Berth/Berthing: places where crew or possibly passengers sleep. Quarters: Same as above, but generally insinuating more luxurious accommodations. Bow: The front/nose of the ship, as a noun Stern: The rear/ass end of the ship, as a noun. Prow: The very front of the bow, the “nose” of a ship. Transom: The flat “ass” of a ship. Engines: Whatever makes your ship go. Boats may have motors, but ships have engines. Bulkhead: An interior wall of a ship. Gunwale: Pronounced “gunnel.” The outside “wall” of the ship as created by the hull. Hatch: A door or doorway. You can close a hatch or walk through a hatch. Hatchway: Doorway. You cannot “close” a hatchway, but only walk through it. Porthole: a window Ahead: To engage the engines in a way that the ship moves forward, as in “full steam ahead.” Astern: To engage the engines in such a way that the ship moves backward/in reverse. Deck: Any “floor” in or on the ship. Stuff you walk on. Topside/abovedecks: the “outside area” of a boat. Where you can stand and feel the air on your face. Belowdecks: “inside” the ship’s hull. “below” is a shortening of this. Bilge: A pump that removes water (or whatever) from inside the vessel. Scuttle: to trash something or throw it out. Scuttlebutt: Rumors and gossip, trashtalking. Galley: The kitchen. Head: bathrooms Bridge: The part of the ship where it is controlled. Helm: Phrase for describing the person actually controlling the ship’s movements. The person “at the helm” is the person making the decisions, not the person with the wheel in their hands. If your captain tells his first mate, “Six degrees to starboard, steady on”, the captain is at the helm. If the first mate is making that decision himself because the captain can’t, he’s “at the helm.” Moorings: attachment to a dock. “moored” meaning attached in this way. Flotsam: Stuff floating in the water, or in space. Masts: Big posts that sails fly from. Boom: Big post going across the mast that sails attach to. Make fast: tie shit down Eye: a round thing to tie to or pass a rope through. Cleat: a thing for tying shit to. Lines: Ropes. Hold: Any large space inside of a ship to put shit, or “stow” it.
There’s lots more, and lots if you want to get into sailing vessels involving the names for the different sails and masts and such, but this is enough to get you started.
Directions and time:
Ships have their own way of designating the “directions” on the ship. Aft and stern are not synonyms: aft is a direction, the stern is the actual physical part of the ship. Same with forward and bow.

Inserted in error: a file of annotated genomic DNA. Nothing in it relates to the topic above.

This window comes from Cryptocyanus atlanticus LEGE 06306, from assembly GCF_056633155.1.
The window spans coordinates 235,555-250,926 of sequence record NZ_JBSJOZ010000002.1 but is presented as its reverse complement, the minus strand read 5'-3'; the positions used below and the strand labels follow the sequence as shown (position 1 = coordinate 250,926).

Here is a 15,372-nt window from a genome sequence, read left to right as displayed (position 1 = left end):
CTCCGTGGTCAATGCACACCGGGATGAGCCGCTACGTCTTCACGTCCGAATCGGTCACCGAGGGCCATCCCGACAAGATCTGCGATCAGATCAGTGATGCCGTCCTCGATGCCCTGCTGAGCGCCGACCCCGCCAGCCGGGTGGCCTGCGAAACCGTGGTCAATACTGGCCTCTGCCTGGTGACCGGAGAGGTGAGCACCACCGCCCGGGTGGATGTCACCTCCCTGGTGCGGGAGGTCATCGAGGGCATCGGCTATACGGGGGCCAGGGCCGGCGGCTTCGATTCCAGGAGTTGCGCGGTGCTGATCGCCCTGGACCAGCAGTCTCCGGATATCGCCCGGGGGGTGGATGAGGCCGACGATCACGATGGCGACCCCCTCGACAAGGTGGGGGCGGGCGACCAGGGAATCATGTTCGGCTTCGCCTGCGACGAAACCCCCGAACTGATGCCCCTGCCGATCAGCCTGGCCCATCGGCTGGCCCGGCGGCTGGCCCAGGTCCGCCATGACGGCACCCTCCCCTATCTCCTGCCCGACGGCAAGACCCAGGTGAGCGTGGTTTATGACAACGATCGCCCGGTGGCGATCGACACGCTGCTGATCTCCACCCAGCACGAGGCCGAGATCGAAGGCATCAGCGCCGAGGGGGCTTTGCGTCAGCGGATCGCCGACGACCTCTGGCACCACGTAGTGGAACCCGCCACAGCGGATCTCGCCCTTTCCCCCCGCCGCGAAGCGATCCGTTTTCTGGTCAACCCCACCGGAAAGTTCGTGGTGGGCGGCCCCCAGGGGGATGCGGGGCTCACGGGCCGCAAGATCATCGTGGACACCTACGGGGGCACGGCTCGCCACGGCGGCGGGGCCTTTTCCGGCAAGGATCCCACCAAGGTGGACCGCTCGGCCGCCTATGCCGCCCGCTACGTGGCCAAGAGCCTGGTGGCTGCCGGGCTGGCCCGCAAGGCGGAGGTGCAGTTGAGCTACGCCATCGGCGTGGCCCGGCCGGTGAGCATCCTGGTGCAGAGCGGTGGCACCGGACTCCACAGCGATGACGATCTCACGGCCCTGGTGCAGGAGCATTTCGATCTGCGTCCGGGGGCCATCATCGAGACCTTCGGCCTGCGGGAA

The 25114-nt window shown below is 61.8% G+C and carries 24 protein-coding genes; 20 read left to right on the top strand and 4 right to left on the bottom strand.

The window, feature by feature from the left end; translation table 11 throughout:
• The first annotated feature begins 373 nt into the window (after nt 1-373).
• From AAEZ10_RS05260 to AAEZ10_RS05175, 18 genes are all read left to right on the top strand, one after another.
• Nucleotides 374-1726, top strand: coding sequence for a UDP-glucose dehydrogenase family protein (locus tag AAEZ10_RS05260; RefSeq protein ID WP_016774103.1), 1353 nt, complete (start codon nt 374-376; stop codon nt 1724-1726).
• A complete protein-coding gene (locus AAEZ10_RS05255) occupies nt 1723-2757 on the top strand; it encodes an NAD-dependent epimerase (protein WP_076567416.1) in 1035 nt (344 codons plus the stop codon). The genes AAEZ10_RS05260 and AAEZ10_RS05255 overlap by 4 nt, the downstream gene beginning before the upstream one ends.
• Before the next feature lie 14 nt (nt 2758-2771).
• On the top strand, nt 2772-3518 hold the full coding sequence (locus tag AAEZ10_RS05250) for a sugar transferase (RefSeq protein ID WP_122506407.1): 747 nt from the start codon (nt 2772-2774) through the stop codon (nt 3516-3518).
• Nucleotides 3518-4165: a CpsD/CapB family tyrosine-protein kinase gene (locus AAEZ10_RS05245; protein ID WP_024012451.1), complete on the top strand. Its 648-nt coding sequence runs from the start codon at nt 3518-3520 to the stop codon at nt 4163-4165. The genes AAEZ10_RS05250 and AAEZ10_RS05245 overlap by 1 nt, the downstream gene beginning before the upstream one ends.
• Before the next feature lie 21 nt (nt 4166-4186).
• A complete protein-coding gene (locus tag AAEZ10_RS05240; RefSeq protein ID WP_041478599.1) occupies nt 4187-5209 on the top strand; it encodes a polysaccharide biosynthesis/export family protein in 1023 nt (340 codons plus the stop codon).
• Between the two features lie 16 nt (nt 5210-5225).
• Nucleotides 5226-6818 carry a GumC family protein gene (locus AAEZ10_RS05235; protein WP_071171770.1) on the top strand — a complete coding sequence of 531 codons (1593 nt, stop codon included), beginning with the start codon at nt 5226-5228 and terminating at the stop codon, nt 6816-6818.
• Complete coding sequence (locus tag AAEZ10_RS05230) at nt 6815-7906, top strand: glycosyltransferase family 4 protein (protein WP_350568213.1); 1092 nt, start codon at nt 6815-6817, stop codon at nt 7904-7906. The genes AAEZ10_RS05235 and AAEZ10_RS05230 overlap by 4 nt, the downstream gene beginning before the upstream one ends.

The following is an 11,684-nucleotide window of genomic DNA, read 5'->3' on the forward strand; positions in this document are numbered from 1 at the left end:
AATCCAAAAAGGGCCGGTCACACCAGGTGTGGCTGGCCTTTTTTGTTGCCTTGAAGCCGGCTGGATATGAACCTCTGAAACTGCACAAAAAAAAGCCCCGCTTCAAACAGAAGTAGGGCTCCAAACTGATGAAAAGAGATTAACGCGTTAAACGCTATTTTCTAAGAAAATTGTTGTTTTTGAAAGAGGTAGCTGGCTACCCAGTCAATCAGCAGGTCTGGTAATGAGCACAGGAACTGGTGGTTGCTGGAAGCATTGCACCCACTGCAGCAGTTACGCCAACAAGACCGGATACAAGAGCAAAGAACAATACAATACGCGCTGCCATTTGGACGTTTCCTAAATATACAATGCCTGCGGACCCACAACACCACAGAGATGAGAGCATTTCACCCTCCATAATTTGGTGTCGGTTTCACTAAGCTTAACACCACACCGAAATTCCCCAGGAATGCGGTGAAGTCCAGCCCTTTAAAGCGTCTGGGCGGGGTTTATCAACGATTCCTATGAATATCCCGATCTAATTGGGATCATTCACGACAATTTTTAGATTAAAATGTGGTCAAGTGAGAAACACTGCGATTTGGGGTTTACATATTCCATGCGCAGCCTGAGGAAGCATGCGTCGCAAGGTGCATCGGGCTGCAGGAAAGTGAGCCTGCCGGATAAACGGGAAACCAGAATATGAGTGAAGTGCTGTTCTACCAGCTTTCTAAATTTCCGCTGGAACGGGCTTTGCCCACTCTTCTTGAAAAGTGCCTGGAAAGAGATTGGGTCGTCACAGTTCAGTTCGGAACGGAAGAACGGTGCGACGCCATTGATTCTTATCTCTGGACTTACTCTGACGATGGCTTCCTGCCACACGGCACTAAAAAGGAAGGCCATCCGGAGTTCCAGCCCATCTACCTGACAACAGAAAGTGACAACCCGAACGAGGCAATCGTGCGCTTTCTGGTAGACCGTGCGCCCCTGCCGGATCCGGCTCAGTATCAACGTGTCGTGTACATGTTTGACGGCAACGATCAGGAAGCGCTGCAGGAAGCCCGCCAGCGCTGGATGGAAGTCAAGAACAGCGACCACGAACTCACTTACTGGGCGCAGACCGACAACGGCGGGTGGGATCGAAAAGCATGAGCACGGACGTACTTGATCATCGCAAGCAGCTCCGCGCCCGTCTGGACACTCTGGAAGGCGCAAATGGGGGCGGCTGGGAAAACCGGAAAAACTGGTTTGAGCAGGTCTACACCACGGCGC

Forward: The “front” direction, anything from the middle of the ship to the very tip of the prow.
Aft: The ass end direction. Anything from the middle to the very farthest back part of the ship.
Port: If you are standing on the ship and looking forward, this is going to be on your left. It’s easy to remember because “left” and “port” both have four letters.
Starboard: Pronounced “starberd.” The “right” side of the ship, if you are standing on the ship, looking forward. Two R’s in starboard– “right.”
This is helpful in writing because you can use these words to describe how your characters move about their surroundings, IE, “She looked up, lost, heading what she assumed was aftward.”
Ships generally have their own clock and specific time. Even today in real life, submarines will have their own times and clocks, often with each crewmember on his own clock.
Summary: Idk people, talk about the cool shit in your spaceships more! Hope this helped.
Also got me thinking of an AU idea where Marinette is a feared Pirate known as Miss Fortune by her enemies and called Lady Luck by her allies. A known vigilante, she and the crew of her ship The Ladybug mostly target slave ships, and other vessels with crews that act in cruelty. She also has a nemesis: an infamous yet elusive Privateer known only by the name Hawkmoth who commands a fleet known as Akuma. Marinette seeks revenge for the death of her parents who was aboard trade ship plundered on Hawkmoth’s command. The whole ordeal (deemed just, since it was done in the name of the King and country) made Marinette distrust authority and turn to piracy swearing to bring down Hawkmoth’s fleet and the corrupt system allowing him to do as he pleases with it.
I ended up plotting up some stuff about Adrien too… He’s totally a huge nerd an Adventurer/scholar on a research vessel traveling to places few have gone to and ends up kidnapped by The Ladybug’s crew… but the post is already TLDR so more on another post if anyone is interested…